At WeWork, Rebekah Neumann takes her kids to work with her almost every day. So when it comes to Take Our Daughters and Sons to Work Day, she says children can learn a lot from accompanying a parent to the office.
“From the child’s perspective,” says Neumann, the founder of a new school called WeGrow, “I think it’s really important for them to have insight into the kind of other world that their parent exists in and to feel somehow part of it.”
But parents might just end up learning more from the experience.
“Adults can grow from the fact that children are completely present and curious,” says Neumann. “So when you bring a child into a workspace, you see their ability to be present in the moment and really open and curious. It really reminds you that that is the state that we as adults should be existing in, whether we’re on a hike or at the office.”
Rebekah Neumann: “I think all children are natural creators and really have perspectives that are just as valuable as any grownup.”
It’s more than just their positive attitude. “I think all children are natural creators and really have perspectives that are just as valuable as any grownup,” she says.
Nurturing these qualities is part of the mission at WeGrow, a new “conscious entrepreneurial school” set to open in the fall. Started by WeWork, the school is intended to inspire a new approach to education that focuses on supporting growth in children’s bodies and souls as much as their minds.
Neumann was inspired when she and her husband, WeWork cofounder Adam Neumann, were looking for the right school for their oldest daughter. Along the way, she noticed that her children were excited about coming with her to WeWork.
“The kids are so inspired by being at WeWork,” she says. “There’s an energy of creation when you’re in WeWork buildings that I did not feel present at other schools. I couldn’t figure out why children wouldn’t also thrive in an environment like that. So we decided to start a school that would embody the same values as WeWork and the same energy of togetherness and creation that permeates these walls.”
WeGrow focuses on supporting growth in children’s bodies and souls as much as their minds.
Neumann says children in the school’s pilot program are constantly teaching her things. When the kids, all of them between 5 and 9, organized a farm stand to sell produce they had grown themselves, they needed almost no help from adults.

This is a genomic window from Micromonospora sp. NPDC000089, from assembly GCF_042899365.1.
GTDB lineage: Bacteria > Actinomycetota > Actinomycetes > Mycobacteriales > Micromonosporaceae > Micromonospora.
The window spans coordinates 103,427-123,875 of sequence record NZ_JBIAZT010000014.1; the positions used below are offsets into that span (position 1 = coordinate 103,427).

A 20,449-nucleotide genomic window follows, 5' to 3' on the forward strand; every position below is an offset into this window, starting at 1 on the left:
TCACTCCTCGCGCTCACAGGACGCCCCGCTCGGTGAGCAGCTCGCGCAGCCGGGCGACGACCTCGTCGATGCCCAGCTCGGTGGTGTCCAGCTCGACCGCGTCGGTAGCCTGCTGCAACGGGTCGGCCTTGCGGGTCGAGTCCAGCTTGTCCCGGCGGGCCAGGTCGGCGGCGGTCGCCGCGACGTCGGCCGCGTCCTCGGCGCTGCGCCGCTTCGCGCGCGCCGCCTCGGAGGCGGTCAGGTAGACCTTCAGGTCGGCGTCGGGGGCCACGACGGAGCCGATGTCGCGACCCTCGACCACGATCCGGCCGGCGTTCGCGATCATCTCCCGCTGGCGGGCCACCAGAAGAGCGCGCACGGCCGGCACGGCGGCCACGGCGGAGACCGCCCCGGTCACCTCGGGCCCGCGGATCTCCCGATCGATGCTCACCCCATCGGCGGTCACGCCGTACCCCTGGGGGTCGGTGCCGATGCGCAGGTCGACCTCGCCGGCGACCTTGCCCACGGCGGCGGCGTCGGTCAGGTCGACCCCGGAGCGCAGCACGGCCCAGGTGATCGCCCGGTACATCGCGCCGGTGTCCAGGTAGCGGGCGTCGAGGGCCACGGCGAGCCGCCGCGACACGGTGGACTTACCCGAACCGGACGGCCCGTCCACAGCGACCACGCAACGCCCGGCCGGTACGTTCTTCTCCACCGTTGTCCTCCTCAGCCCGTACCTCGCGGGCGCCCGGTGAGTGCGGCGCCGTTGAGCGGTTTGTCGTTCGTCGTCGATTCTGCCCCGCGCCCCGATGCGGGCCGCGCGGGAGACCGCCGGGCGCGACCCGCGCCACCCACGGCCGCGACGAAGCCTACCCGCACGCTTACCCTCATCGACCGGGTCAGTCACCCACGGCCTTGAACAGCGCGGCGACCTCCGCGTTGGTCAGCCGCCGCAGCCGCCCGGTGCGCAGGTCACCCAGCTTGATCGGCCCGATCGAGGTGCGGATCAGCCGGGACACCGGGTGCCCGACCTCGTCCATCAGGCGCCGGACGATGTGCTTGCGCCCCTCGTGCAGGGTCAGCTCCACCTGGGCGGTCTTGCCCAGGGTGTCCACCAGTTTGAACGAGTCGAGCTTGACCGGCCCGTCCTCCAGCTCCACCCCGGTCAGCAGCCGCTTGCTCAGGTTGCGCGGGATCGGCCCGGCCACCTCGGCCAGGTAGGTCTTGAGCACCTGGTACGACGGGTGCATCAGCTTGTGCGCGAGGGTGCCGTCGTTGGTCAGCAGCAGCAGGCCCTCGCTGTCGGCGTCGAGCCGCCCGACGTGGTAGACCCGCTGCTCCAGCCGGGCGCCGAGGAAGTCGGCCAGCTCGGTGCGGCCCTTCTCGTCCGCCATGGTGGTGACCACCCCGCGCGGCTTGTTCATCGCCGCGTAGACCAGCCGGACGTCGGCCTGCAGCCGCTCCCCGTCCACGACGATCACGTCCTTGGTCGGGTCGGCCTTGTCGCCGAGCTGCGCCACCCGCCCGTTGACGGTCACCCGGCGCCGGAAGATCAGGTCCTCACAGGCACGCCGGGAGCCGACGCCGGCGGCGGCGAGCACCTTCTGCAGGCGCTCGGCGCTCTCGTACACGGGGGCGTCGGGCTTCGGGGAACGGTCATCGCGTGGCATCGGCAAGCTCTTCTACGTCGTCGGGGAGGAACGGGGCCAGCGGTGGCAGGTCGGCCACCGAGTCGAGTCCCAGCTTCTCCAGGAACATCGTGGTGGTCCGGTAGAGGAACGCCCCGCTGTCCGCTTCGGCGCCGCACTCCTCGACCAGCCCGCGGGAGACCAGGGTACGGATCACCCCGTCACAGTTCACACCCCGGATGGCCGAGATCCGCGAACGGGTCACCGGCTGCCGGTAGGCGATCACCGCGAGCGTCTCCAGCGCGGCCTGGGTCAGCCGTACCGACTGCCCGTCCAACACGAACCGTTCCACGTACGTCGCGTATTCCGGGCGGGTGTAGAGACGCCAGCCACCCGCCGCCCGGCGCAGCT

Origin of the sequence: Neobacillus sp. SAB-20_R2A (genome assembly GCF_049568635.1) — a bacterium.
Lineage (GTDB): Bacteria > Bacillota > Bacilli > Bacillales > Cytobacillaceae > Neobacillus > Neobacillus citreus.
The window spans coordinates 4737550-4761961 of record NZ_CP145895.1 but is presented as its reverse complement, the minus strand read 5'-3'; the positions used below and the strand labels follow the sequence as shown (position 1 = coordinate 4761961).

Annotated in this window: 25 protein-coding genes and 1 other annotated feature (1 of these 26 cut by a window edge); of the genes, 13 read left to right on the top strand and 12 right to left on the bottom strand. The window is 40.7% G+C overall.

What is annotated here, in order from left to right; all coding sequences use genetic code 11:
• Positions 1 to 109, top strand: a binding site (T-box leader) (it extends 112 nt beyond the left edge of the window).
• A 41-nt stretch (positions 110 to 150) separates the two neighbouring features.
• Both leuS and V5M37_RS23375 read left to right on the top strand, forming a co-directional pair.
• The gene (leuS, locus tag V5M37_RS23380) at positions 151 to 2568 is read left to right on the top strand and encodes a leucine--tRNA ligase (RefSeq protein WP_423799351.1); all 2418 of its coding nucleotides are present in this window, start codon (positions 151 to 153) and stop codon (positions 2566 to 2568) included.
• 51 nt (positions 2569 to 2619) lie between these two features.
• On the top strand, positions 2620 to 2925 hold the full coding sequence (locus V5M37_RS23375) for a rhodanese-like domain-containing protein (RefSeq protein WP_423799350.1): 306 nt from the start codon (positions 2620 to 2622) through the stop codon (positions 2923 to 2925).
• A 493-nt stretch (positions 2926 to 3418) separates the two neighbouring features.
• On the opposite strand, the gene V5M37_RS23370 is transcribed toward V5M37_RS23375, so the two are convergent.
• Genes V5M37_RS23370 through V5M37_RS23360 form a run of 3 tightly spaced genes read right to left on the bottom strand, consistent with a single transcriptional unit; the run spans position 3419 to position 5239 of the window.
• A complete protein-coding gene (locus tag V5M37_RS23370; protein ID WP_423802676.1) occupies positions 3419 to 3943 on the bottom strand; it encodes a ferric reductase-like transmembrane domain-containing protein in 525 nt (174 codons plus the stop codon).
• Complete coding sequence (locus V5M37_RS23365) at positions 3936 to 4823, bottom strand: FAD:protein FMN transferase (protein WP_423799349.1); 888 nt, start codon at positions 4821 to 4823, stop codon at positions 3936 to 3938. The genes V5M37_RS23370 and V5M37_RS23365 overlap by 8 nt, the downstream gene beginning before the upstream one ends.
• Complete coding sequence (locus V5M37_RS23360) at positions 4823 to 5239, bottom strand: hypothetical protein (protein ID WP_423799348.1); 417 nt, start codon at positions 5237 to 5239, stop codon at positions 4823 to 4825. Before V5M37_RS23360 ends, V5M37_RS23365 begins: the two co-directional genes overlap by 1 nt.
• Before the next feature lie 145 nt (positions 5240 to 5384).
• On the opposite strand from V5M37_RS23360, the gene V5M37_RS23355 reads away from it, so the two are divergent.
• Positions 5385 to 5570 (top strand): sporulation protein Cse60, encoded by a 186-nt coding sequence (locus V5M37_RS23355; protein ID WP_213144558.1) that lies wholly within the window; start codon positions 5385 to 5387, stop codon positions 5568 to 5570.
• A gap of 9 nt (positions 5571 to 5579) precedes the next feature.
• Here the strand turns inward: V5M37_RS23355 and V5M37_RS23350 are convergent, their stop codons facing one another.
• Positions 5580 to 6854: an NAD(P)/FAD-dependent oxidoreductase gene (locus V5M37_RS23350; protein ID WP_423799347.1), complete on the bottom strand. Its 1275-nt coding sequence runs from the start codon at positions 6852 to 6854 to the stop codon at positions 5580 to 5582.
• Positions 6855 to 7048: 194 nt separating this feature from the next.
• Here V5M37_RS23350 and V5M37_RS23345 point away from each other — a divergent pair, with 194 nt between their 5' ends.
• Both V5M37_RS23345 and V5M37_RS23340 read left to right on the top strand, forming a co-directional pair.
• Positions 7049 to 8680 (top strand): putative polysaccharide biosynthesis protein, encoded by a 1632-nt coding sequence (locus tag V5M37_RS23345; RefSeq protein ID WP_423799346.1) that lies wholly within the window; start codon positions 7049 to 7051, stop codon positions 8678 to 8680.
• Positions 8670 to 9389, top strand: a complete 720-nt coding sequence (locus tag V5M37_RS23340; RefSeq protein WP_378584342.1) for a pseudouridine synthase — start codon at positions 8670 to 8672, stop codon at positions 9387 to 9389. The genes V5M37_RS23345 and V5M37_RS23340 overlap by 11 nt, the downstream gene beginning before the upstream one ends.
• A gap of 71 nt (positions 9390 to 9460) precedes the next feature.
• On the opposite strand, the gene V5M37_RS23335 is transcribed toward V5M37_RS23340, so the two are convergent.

“I learned that they are all natural entrepreneurs, and that if we let them start exploring their life’s work at a young age I think we’re going to be breaking a lot of ceilings in terms of human potential,” she says.
They’ve also been instrumental in shaping the curriculum at WeGrow.
“Let’s say I want to try something like integrating Ayurveda into the curriculum, or farm-to-table cooking, or studying virtual reality,” Neumann says. “I bring it to the kids and we do workshops with them and they’re part of the conversations in terms of does this work for children. The idea that a grownup has an idea of what’s good for a child but a child does not — that just does not resonate with me.”
On Take Our Daughters and Sons to Work Day, Neumann says it’s important for parents to show their kids that work can be fulfilling.
“If parents are doing what they love and are connected to their passions and are doing something meaningful for the world, I think it’s really important for a child to see that,” she says.
And if you aren’t in a dream job, kids can help you discover what you’d rather be doing.
“I would suggest just being present with them and asking them a lot of questions,” Neumann says. “Children have amazing ideas, and maybe they’ll come up with your next career.”
She adds that kids are very good at identifying their own “superpowers” — qualities like empathy or intuition or tenacity — and can help adults understand theirs as well.
“Love is a much better teacher than duty,” says Neumann. “If you’re passionate about something, you’re going to be way more committed to learning about it — and as an adult, using it in your work — than if you’re operating from a sense of obligation.”